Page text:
The student news site of Francis W. Parker School

The Parker Weekly

The student news site of Francis W. Parker School

The Parker Weekly

The student news site of Francis W. Parker School

The Parker Weekly

Raise the Bar

Parker should have a higher threshold for creating a new club
Photo credit: The Parker Weekly

Two weeks ago students gathered in the Courtyard to sign up for various clubs they were interested in. However, in efforts to bolster a college application or resume, many of these clubs, with little purpose or engagement, were created. We would like Parker to amend the student organization system to keep these ineffective clubs in check. 

In his sophomore year, for example, Editor-in-Chief Harry Lowitz created the Comedy Club. The idea felt great at first. But people didn’t come to the meetings, and he was too busy to plan them in a meaningful way. Ultimately, the club fizzled out.

While it may be difficult to determine the value of a club, it can be obvious when clubs are created just for the sake of being created. Though these clubs may initially meet with some frequency, they tend to die out within a few months. Some die out quickly. Some go on for a long time in the shadows. Some clubs end up unexpectedly successful.

A big contributor to club success or failure is the dedication of the heads. By not hosting meetings throughout the year, club heads are neglecting these responsibilities. They may have an impressive title to put on a college application, but they don’t have any impact to show for it. 

Although the success of a club is not only determined by its consistency of meetings, club heads should be truly passionate about the topic or purpose of the club. This is in a way an injustice to the club members, who have been robbed of an opportunity to be a part of a group that motivates or inspires them.

 It is hard to work around everyone’s schedules, but if club heads care enough about their club’s purpose, they will try their hardest to make it work, instead of simply not having any meetings at all. Club head is a title that should be earned – if a club head isn’t meeting the expectations of what a club head should be, then maybe they shouldn’t be one.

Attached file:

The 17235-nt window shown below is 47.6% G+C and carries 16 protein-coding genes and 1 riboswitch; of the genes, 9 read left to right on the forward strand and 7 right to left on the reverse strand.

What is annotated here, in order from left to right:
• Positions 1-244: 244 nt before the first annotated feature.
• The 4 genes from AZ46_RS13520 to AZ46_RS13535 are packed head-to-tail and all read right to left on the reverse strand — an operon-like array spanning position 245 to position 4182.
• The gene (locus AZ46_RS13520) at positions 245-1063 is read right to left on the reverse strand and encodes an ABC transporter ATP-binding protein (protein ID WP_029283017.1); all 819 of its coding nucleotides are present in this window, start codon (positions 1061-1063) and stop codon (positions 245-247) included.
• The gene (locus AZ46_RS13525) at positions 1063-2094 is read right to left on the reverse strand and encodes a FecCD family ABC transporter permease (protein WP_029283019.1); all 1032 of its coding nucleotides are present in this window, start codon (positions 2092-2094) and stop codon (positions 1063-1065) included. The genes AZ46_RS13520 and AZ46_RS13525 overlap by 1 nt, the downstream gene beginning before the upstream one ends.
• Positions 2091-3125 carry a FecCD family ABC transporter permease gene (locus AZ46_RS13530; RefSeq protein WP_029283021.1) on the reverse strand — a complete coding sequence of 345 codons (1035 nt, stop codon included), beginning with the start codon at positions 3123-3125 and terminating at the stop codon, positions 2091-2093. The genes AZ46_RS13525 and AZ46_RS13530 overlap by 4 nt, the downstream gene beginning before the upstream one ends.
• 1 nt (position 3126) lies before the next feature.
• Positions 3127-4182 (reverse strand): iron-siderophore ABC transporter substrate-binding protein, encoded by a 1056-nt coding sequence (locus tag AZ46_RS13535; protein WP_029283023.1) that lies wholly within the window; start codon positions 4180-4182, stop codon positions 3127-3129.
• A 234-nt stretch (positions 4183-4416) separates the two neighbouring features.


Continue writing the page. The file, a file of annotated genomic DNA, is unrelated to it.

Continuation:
Additionally, given that there is a budget for all of these clubs, the ones that do not meet often are taking funding from other clubs that have active participation, which is a difficult predicament for club heads to be in when trying to plan events. 

We have also noticed some groups of clubs with similar goals. We recognize that these clubs each have some level of distinctness, but they operate completely independently, and are there really enough people and energy in our 350 person high school to make each of these clubs independently impactful? If there is, we haven’t seen it yet. We suggest students explore how to bolster existing clubs and unite their efforts.

Another issue with clubs at Parker is that it is often a battle of privilege. Students who are fortunate enough to have connections with impressive individuals reap the benefits, while students who do not have those connections do not have the same allure. 

 Perhaps many of these clubs are made with the best of intentions. Each one probably starts with some conversation that makes it genuinely seem like a great idea. Moreover, maybe each club should be given a shot at legitimacy. But we see too many shots being given. The bar is too low. We want more oversight over the creation of new clubs and a higher standard for maintaining them.

Students should be creating clubs for the sake of their own passions and interests and not just to fill a spot in a college application. We need to dismantle the idea that starting your own club is the key to being an impressive high schooler and applicant. There is already a highly saturated lineup of Parker clubs, and instead of putting time and energy towards new clubs that seldom take off, students should see how they can contribute to and expand existing groups.

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